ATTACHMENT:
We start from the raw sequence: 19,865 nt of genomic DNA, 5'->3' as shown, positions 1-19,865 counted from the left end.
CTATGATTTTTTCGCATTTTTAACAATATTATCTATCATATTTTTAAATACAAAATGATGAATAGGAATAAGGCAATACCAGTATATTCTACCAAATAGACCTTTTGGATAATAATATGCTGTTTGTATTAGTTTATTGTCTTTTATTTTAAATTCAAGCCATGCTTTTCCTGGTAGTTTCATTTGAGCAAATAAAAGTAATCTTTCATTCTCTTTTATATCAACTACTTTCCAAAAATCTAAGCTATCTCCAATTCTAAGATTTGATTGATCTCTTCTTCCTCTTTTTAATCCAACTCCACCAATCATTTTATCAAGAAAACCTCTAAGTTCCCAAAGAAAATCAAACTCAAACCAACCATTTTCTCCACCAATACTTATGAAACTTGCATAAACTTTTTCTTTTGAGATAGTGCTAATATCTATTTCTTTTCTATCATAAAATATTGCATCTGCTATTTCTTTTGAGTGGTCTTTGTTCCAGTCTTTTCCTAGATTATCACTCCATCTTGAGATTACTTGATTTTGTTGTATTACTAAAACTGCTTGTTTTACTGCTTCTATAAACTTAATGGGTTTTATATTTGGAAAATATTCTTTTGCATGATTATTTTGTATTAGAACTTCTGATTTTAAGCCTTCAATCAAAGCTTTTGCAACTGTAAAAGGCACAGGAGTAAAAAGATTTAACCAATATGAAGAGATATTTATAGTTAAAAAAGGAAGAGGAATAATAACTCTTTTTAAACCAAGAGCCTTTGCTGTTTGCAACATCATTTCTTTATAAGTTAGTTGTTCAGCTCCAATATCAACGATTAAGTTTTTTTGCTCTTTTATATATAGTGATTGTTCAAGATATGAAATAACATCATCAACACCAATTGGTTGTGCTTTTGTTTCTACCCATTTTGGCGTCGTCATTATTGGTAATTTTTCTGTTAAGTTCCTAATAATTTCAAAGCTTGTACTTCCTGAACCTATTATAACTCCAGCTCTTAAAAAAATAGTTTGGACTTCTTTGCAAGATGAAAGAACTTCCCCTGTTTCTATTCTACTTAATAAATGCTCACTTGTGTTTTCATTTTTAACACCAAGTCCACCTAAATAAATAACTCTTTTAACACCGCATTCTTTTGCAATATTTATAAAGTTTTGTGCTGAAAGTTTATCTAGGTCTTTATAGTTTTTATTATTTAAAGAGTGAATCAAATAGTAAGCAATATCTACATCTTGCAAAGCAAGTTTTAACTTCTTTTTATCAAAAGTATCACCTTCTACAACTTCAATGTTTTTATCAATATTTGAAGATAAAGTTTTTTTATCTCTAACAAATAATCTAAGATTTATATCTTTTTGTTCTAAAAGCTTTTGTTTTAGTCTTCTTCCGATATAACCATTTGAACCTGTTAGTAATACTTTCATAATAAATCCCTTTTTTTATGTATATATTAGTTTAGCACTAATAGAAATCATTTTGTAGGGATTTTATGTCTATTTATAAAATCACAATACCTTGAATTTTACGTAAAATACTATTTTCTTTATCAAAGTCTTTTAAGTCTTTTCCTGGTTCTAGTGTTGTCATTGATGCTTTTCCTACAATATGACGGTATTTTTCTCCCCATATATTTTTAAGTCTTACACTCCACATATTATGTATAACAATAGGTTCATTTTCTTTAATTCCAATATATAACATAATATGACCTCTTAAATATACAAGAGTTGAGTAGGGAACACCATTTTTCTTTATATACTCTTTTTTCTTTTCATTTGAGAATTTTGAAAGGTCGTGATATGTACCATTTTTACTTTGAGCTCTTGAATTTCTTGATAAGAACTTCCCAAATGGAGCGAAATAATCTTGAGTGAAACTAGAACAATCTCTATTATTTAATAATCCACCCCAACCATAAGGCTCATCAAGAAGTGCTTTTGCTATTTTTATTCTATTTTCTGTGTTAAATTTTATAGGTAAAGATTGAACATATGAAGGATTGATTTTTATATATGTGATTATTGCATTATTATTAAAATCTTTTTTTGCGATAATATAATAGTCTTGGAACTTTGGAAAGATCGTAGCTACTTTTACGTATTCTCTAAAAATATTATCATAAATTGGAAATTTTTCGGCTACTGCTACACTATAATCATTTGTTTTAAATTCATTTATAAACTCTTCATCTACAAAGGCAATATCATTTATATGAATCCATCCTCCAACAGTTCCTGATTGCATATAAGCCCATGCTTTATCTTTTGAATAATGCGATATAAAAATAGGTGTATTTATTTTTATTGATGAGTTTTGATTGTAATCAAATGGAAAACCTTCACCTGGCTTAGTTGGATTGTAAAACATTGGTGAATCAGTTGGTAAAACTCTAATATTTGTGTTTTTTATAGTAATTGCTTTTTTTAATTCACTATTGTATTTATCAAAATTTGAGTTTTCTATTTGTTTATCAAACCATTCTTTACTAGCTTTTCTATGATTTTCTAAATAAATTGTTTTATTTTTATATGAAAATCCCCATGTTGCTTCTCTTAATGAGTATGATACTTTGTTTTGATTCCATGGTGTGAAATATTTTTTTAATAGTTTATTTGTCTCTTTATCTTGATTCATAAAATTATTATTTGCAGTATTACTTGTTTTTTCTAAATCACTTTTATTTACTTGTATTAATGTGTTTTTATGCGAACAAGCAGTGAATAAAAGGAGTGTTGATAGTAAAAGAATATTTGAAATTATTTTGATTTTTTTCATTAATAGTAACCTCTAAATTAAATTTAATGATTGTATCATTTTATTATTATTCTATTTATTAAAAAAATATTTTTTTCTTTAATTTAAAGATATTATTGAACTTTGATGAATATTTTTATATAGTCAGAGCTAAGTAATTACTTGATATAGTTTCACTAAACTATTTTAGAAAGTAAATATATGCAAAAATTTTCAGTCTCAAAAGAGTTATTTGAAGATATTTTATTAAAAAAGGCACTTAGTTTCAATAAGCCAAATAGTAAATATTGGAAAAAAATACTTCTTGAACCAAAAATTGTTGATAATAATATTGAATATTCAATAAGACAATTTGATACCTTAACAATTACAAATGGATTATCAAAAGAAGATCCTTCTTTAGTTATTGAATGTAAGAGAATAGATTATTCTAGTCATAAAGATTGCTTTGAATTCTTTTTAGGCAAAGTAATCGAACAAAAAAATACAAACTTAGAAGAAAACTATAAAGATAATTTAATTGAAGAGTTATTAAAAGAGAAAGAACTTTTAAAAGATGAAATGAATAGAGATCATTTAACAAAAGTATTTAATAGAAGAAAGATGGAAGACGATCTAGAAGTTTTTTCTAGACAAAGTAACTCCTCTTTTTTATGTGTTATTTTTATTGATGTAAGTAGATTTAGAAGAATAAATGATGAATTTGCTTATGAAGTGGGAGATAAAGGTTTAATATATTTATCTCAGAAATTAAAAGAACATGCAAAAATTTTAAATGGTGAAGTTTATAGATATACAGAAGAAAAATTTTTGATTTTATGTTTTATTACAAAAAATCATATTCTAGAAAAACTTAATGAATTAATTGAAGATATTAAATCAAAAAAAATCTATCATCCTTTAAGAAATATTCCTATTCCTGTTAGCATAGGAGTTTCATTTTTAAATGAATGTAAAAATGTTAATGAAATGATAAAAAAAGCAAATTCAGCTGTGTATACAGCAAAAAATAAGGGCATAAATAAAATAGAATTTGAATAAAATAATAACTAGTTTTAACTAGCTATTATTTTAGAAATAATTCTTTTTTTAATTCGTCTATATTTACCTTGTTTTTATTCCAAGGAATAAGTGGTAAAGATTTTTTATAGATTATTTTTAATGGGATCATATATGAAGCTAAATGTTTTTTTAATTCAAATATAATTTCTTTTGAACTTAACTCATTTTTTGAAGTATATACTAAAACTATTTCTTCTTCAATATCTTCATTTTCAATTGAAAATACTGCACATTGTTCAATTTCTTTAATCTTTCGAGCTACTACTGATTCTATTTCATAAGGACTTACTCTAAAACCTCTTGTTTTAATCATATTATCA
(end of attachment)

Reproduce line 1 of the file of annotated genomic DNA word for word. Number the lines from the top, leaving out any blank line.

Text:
We start from the raw sequence: 19,865 nt of genomic DNA, 5'->3' as shown, positions 1-19,865 counted from the left end.